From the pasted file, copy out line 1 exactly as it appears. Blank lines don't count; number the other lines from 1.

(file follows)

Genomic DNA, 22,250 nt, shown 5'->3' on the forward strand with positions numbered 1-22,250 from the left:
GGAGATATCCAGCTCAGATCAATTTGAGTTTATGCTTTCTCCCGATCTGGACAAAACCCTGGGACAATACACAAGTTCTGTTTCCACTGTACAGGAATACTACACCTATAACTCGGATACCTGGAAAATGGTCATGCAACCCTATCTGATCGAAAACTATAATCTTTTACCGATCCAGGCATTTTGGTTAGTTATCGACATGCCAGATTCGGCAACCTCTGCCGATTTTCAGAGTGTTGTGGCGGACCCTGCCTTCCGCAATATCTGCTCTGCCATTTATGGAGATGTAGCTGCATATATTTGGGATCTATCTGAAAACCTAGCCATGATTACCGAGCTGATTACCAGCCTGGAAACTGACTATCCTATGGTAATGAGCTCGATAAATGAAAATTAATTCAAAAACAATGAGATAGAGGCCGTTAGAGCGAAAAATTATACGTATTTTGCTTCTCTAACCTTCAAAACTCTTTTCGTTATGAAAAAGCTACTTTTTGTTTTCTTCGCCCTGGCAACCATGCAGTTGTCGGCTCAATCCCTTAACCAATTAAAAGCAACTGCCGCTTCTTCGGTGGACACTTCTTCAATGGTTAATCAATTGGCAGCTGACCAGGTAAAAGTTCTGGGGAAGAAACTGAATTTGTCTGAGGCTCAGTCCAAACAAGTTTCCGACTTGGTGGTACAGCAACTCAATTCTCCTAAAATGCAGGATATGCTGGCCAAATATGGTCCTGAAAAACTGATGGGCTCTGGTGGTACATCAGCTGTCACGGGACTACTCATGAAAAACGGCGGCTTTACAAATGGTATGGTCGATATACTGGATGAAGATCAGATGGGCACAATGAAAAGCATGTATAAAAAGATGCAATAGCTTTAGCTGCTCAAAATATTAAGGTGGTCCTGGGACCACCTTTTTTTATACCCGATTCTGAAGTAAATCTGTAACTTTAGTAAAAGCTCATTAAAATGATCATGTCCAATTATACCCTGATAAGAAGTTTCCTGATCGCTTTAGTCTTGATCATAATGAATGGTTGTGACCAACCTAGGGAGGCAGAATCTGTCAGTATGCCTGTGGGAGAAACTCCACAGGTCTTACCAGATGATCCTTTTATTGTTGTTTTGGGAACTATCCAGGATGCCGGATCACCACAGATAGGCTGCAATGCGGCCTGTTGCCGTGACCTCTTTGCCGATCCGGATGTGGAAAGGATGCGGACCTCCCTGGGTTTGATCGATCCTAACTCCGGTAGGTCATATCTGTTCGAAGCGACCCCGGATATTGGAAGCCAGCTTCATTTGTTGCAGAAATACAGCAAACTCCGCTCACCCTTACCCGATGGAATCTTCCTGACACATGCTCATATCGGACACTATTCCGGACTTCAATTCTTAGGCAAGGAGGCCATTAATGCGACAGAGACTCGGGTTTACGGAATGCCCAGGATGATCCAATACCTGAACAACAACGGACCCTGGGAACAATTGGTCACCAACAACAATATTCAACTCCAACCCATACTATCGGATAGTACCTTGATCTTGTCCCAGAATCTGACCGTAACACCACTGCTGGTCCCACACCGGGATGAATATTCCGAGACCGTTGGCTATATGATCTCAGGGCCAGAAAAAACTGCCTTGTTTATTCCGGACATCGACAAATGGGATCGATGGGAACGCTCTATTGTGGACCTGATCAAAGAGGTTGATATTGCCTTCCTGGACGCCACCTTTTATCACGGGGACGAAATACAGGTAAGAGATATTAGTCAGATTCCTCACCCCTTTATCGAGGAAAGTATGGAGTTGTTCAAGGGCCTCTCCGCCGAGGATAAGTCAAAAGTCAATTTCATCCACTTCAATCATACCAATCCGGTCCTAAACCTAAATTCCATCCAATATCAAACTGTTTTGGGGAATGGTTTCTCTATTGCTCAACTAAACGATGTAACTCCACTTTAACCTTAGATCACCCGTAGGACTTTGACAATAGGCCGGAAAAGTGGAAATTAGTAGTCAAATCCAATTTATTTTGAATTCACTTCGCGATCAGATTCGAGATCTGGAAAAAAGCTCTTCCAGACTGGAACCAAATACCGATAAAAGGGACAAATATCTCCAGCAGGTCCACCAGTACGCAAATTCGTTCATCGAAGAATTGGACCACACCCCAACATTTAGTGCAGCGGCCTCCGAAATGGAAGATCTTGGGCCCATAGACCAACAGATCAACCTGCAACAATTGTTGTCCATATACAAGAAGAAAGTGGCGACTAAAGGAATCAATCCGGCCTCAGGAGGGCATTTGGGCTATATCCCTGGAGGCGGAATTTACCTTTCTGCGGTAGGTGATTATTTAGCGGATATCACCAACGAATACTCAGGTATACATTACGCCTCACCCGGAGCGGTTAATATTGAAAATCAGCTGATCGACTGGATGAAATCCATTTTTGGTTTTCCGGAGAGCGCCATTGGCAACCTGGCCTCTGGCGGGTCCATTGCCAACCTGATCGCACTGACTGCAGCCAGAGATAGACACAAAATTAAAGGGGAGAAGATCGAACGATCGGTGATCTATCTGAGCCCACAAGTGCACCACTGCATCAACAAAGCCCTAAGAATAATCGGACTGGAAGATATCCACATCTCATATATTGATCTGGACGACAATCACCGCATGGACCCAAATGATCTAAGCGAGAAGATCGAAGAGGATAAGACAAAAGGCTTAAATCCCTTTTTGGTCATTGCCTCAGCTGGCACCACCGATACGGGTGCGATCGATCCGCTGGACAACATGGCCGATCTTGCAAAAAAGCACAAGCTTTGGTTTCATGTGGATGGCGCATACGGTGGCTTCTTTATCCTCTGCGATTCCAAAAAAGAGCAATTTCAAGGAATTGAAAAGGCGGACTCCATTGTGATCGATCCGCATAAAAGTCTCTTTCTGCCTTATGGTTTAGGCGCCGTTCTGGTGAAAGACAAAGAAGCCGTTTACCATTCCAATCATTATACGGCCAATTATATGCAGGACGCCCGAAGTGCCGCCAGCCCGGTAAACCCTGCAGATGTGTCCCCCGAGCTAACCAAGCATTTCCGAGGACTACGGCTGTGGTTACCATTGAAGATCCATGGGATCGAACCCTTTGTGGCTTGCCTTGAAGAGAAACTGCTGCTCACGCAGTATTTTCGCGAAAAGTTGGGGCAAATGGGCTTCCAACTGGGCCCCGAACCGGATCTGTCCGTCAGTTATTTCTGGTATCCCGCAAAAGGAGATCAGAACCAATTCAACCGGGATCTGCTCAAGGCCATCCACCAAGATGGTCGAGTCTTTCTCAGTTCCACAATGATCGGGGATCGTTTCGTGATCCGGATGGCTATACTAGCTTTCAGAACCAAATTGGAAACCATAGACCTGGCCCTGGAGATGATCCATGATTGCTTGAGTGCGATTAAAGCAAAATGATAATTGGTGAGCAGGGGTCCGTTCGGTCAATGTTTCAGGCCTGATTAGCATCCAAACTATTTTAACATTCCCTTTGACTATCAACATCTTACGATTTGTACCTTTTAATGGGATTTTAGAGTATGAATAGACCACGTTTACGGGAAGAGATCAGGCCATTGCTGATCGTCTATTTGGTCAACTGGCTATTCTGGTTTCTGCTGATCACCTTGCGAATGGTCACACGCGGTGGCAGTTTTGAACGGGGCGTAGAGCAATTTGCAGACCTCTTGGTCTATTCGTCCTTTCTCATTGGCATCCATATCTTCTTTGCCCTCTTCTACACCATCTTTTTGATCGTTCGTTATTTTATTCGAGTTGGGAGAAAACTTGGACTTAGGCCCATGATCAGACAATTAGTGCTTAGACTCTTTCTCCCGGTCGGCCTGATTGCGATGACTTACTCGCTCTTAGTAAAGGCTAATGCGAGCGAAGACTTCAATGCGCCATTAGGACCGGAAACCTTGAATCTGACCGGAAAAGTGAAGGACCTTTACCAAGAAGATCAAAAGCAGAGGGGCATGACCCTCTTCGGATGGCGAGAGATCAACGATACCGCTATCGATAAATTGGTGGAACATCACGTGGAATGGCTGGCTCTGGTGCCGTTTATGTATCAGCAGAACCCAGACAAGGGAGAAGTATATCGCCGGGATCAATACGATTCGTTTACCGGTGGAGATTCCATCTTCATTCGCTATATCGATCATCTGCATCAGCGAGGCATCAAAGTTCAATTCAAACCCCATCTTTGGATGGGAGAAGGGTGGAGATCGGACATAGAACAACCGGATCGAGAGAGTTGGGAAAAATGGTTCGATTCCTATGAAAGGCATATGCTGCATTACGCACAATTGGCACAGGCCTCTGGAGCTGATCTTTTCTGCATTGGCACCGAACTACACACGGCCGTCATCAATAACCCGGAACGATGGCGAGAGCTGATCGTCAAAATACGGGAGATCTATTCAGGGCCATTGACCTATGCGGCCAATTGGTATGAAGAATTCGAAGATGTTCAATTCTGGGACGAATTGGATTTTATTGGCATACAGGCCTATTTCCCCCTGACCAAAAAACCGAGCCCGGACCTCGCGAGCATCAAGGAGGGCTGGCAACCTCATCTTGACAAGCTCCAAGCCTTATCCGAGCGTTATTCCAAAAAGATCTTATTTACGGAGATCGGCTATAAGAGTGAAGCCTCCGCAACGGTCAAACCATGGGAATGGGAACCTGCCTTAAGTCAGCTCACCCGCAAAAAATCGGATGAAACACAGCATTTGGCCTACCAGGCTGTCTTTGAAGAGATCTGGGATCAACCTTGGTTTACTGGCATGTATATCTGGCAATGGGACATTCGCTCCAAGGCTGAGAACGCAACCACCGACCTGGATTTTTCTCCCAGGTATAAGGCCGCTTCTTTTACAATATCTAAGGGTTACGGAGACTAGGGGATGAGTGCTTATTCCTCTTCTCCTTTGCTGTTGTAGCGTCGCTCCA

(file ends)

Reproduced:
Genomic DNA, 22,250 nt, shown 5'->3' on the forward strand with positions numbered 1-22,250 from the left: